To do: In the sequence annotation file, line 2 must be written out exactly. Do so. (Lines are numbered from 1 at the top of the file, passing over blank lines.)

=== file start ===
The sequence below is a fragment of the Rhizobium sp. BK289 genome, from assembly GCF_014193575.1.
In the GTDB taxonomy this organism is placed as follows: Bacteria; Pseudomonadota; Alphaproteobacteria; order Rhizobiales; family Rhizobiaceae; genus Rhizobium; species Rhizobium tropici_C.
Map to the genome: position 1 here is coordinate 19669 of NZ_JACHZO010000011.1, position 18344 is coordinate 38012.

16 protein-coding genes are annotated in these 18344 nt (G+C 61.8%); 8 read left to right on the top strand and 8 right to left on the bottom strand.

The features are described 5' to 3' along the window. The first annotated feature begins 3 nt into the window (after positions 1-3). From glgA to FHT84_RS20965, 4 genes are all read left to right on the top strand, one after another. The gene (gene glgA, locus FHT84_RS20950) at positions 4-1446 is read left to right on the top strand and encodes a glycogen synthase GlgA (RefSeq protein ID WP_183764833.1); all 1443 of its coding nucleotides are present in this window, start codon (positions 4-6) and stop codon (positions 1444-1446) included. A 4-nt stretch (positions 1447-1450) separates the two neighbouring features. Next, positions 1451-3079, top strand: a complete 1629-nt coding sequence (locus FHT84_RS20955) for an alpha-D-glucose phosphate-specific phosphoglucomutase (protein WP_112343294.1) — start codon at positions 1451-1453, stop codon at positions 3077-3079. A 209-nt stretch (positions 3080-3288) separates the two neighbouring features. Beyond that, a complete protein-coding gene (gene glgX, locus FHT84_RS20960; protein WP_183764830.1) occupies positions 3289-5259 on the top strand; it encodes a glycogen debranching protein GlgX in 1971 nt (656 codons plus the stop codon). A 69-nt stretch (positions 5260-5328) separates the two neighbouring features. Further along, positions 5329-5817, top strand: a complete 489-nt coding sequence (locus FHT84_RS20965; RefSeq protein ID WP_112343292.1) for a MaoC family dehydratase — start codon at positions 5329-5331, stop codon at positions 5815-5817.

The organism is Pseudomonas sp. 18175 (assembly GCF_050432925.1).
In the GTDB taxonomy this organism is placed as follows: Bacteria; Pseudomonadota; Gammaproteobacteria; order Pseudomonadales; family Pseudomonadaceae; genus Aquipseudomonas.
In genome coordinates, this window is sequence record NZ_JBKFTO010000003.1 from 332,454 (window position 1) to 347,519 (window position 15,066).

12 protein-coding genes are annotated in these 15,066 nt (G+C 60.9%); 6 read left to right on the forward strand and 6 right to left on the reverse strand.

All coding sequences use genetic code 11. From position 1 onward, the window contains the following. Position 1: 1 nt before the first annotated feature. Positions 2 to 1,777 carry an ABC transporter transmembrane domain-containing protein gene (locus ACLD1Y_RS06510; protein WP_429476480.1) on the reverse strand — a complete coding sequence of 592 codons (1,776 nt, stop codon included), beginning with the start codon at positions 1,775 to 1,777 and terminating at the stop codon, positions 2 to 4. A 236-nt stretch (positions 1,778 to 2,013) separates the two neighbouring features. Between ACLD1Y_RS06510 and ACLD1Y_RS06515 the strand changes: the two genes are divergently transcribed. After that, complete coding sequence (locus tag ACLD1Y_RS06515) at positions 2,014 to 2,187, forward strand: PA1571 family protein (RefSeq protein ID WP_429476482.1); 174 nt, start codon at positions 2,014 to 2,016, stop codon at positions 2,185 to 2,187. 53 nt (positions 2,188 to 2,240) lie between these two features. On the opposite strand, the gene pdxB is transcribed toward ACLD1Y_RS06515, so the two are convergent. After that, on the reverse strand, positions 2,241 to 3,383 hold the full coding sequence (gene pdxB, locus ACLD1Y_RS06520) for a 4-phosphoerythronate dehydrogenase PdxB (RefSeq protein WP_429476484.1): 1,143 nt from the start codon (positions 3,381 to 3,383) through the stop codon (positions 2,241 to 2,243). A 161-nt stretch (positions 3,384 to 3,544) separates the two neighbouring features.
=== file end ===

In the GTDB taxonomy this organism is placed as follows: Bacteria; Pseudomonadota; Alphaproteobacteria; order Rhizobiales; family Rhizobiaceae; genus Rhizobium; species Rhizobium tropici_C.